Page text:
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Big Ten Conference Officially Announces Expansion Moved to Front Burner

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Big Ten Conference Officially Announces Expansion Moved to Front Burner
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Long considered a “back burner” issue, the Big Ten Conference released an official statement on Tuesday afternoon indicating that expansion would be informally explored by the commissioner over the next 12 to 18 months.

According to the Big Ten’s statement, “the timing is right for the conference to once again conduct a thorough evaluation of options for conference structure and expansion.”

The statement further indicates that preliminary options and recommendations would be obtained without engaging in formal discussions with the leadership of other institutions.  If more formal discussions become necessary, then the commissioner of the affected conference(s) would be notified before formal talks were initiated.

The intention is to proceed with collecting information in a manner that is respectful to the Big Ten’s peer conferences and their member institutions.

The Big Ten Conference has not added a new member since Penn State began conference play in 1993.  The addition of Penn St. has left the conference with an uneven number of 11 schools.  The Big Ten took a run at adding Notre Dame in 1999, but Notre Dame ultimately took a pass, continuing to embrace their independent status.

A trickle of support for Big Ten expansion has reappeared in recent days.  It appears to have initiated with former Wisconsin head coach Barry Alvarez, who advocated expansion in front of Wisconsin’s athletic board last Friday.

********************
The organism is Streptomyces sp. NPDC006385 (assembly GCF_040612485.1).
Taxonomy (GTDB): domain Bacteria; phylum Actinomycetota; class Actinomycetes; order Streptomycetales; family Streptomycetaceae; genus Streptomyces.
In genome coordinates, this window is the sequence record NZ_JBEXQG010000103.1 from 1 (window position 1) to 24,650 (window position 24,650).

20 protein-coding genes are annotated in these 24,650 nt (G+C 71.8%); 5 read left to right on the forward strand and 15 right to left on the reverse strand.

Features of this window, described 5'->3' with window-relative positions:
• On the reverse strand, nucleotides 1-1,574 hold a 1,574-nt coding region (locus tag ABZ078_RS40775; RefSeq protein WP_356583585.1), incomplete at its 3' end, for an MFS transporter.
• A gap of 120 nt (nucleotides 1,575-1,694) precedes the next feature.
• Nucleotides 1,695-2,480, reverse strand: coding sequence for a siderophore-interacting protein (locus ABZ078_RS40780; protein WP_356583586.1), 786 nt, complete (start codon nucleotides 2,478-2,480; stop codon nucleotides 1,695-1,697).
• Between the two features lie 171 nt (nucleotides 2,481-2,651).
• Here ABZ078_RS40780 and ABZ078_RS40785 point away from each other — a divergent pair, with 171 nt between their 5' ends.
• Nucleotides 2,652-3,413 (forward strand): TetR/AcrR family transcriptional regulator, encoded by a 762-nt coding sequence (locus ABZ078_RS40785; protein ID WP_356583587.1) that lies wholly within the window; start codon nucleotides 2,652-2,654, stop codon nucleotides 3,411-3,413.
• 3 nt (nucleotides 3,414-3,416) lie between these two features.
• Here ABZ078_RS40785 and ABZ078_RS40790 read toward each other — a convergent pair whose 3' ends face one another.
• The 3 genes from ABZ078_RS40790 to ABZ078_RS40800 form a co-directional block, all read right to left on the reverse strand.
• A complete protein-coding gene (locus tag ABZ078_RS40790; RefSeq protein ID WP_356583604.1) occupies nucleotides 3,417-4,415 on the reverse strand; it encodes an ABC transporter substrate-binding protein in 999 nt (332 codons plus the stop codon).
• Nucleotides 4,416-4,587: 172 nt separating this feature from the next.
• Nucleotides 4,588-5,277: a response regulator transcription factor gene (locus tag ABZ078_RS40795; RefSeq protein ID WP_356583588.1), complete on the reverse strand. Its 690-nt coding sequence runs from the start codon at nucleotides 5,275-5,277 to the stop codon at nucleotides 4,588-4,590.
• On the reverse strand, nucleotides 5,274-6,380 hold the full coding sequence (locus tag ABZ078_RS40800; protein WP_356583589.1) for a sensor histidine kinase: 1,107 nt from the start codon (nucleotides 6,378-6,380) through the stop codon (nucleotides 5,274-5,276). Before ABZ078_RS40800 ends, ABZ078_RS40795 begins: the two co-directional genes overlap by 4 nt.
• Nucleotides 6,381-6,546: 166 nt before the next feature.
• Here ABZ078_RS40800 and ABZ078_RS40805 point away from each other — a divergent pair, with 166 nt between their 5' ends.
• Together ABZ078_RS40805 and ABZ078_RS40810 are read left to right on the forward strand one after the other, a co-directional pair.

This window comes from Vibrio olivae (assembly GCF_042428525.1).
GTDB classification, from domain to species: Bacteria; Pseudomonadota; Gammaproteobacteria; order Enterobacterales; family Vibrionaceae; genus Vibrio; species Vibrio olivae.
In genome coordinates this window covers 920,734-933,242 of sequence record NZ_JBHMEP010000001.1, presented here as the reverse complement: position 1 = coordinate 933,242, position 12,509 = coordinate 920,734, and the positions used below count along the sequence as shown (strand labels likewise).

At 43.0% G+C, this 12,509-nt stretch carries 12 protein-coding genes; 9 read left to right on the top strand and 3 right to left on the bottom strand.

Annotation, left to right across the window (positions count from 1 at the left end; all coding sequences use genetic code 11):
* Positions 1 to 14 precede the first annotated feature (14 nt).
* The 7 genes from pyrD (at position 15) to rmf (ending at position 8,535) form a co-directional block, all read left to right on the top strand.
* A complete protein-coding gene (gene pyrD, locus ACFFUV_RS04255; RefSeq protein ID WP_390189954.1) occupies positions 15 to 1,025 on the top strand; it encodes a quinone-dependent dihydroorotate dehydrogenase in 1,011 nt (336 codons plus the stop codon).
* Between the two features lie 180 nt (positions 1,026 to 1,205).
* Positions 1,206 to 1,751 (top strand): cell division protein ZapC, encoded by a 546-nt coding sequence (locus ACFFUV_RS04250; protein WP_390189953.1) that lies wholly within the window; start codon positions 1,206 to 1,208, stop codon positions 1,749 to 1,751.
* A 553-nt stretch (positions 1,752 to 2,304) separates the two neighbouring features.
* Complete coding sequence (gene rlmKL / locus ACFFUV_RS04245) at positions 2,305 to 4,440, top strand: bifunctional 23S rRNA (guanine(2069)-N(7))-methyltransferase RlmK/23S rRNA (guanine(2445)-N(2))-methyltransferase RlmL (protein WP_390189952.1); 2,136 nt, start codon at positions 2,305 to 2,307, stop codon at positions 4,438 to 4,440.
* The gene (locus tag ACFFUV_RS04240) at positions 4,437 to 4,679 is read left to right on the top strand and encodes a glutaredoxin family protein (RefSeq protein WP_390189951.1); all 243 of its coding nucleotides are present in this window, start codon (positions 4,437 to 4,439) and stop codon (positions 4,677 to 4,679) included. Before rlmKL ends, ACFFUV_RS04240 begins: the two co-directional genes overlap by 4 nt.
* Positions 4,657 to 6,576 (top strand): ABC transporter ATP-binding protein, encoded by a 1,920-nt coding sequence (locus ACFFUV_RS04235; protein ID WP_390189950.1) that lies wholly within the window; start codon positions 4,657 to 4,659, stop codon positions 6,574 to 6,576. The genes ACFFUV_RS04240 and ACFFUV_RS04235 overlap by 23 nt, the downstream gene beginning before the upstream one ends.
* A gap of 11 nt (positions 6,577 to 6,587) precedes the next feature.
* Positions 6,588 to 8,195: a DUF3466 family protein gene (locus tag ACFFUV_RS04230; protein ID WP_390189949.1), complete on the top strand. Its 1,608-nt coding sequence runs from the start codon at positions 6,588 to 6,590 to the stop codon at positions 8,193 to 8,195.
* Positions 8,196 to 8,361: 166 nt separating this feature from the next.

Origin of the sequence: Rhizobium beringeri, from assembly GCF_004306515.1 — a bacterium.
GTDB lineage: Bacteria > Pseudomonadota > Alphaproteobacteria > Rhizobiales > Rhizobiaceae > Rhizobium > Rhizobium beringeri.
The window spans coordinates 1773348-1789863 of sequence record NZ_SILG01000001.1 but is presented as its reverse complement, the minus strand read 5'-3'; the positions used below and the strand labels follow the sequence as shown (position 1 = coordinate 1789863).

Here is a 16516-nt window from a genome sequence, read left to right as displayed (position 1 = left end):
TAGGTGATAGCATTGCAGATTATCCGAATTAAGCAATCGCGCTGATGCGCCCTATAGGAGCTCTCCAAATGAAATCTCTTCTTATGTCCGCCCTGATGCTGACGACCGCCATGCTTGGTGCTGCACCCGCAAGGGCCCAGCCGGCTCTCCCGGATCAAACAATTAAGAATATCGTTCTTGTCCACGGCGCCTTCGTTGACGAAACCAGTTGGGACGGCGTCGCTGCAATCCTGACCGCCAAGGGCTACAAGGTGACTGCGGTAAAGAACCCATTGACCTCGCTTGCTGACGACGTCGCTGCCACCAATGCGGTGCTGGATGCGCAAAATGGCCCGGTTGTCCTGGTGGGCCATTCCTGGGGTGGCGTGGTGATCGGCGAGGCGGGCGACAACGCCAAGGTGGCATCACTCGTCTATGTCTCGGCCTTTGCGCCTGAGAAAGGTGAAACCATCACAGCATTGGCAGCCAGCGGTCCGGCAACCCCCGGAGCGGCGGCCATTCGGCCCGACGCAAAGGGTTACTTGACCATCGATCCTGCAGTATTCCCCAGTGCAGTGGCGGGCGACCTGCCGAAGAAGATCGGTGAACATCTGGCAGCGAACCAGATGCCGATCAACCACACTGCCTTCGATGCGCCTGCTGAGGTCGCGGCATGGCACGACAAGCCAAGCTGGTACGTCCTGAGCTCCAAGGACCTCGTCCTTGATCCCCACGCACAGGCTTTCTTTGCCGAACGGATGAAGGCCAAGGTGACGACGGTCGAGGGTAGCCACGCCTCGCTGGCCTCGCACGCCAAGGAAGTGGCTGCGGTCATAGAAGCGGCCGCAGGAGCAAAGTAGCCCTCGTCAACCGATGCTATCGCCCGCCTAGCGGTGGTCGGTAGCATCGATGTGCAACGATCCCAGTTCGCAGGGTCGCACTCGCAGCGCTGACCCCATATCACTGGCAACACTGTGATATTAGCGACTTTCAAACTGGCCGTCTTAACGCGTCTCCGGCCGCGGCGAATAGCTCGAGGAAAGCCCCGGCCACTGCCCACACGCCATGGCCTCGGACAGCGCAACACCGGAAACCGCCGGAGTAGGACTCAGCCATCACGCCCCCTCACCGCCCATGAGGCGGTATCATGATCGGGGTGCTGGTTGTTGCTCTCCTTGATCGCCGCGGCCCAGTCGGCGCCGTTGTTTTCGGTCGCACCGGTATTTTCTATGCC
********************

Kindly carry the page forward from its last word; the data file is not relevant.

There are other high profile supporters of the concept.  Probably the highest profile coach in the conference, Joe Paterno of Penn St. has long supported adding a 12th school.  Paterno commented in May that “Everybody else is playing playoffs on television.  You never see a Big Ten team mentioned.  So I think that’s a handicap.” 

Take a look at the great games that were played on the final Saturday of this season:  Cincinnati/Pitt and the ACC, SEC, and Big 12 Championship games.  Meanwhile, the Big Ten offered up Illinois/Fresno St. and Wisconsin/Hawaii.

The primary reason for revisiting the issue again is obvious to everyone:  money.  A 12th team would allow the conference to break into two six-team divisions and stage a Conference Championship game in football at the end of the year. 

Is it a coincidence that this issue is being reconsidered with the Big Ten Network only in its second year of existence?  I think not.  The conference has a 51 percent stake ownership in the Big Ten Network and stands to make a killing in broadcast rights for a Conference Championship game. 

So, now that the league office has let the cat out of the bag officially, where does the conference turn for the 12th member?  Schools like Notre Dame, Syracuse, Pittsburgh, Rutgers, Missouri, Iowa St., Cincinnati, and Louisville have all been mentioned.

While all of the above schools have their pluses and minuses, I would make Rutgers the early favorite.  They are a natural fit. 

Rutgers, the State University of New Jersey, is one of the largest state universities in the country with an enrollment of over 50,000 students.  This fits right in with the public state schools that dominate the Big Ten Conference. 

Equally as important, Rutgers would allow the Big Ten to break into the all-important New York City television market.  If you can make it there, you can make it anywhere. This is something that none of the other schools on the above list can boast.  

While there are no guarantees that a twelfth member school will be added at the end of this process, the fact that the concept is being entertained by the league should stimulate some spirited debate among athletic directors, coaches, administrators, players, and fans alike. 

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